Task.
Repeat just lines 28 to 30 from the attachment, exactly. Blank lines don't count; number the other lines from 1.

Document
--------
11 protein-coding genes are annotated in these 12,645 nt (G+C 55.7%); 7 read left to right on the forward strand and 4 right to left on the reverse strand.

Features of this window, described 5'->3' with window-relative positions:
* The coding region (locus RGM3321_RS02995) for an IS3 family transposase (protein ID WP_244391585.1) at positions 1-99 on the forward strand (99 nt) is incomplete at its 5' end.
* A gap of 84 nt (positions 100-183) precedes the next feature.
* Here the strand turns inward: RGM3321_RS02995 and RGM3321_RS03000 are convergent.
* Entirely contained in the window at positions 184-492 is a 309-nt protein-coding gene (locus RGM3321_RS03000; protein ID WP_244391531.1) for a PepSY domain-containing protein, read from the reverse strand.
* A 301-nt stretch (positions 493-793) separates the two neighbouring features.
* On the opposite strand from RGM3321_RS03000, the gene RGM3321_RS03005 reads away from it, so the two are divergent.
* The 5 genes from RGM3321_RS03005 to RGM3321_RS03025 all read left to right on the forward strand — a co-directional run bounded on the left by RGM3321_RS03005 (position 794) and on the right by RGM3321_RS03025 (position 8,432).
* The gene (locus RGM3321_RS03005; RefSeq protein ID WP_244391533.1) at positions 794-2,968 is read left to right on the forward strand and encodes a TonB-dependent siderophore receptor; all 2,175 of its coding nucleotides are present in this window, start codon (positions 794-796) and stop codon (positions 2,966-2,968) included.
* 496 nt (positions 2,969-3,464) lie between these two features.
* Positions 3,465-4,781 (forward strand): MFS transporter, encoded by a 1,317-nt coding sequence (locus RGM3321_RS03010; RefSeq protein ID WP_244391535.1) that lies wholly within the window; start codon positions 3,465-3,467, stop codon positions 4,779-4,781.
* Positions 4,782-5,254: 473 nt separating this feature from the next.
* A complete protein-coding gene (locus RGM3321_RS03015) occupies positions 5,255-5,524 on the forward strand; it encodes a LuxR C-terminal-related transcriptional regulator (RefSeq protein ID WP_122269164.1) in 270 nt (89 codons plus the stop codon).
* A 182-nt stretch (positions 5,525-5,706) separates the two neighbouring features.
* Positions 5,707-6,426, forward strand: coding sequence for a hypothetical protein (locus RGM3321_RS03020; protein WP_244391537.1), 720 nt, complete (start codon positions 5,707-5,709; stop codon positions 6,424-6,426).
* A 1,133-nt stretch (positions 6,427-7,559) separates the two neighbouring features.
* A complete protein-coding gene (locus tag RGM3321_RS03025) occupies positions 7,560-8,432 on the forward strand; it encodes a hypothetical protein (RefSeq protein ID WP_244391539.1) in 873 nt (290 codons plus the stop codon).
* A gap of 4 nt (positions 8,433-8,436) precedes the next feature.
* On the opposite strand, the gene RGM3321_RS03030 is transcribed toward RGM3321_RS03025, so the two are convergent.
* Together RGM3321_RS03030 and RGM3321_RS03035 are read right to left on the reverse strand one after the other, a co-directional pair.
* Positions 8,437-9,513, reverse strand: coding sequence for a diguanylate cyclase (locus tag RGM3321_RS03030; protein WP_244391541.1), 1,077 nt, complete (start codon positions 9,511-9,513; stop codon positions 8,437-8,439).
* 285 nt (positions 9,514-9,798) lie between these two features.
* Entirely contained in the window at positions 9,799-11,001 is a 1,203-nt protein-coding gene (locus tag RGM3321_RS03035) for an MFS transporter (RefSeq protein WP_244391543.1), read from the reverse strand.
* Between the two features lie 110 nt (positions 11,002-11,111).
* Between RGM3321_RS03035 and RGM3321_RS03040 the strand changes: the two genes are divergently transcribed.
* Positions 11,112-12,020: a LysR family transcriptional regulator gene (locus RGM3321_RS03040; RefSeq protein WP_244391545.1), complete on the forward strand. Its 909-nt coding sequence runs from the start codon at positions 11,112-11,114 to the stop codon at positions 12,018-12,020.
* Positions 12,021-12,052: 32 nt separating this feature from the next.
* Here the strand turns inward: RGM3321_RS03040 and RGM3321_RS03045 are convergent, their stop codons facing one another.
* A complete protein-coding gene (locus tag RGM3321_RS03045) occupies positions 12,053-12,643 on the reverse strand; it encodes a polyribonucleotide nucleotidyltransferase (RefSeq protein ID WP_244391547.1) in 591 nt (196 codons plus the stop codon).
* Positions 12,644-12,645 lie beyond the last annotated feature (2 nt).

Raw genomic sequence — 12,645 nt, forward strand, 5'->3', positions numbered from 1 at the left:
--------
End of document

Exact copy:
* Positions 12,021-12,052: 32 nt separating this feature from the next.
* Here the strand turns inward: RGM3321_RS03040 and RGM3321_RS03045 are convergent, their stop codons facing one another.
* A complete protein-coding gene (locus tag RGM3321_RS03045) occupies positions 12,053-12,643 on the reverse strand; it encodes a polyribonucleotide nucleotidyltransferase (RefSeq protein ID WP_244391547.1) in 591 nt (196 codons plus the stop codon).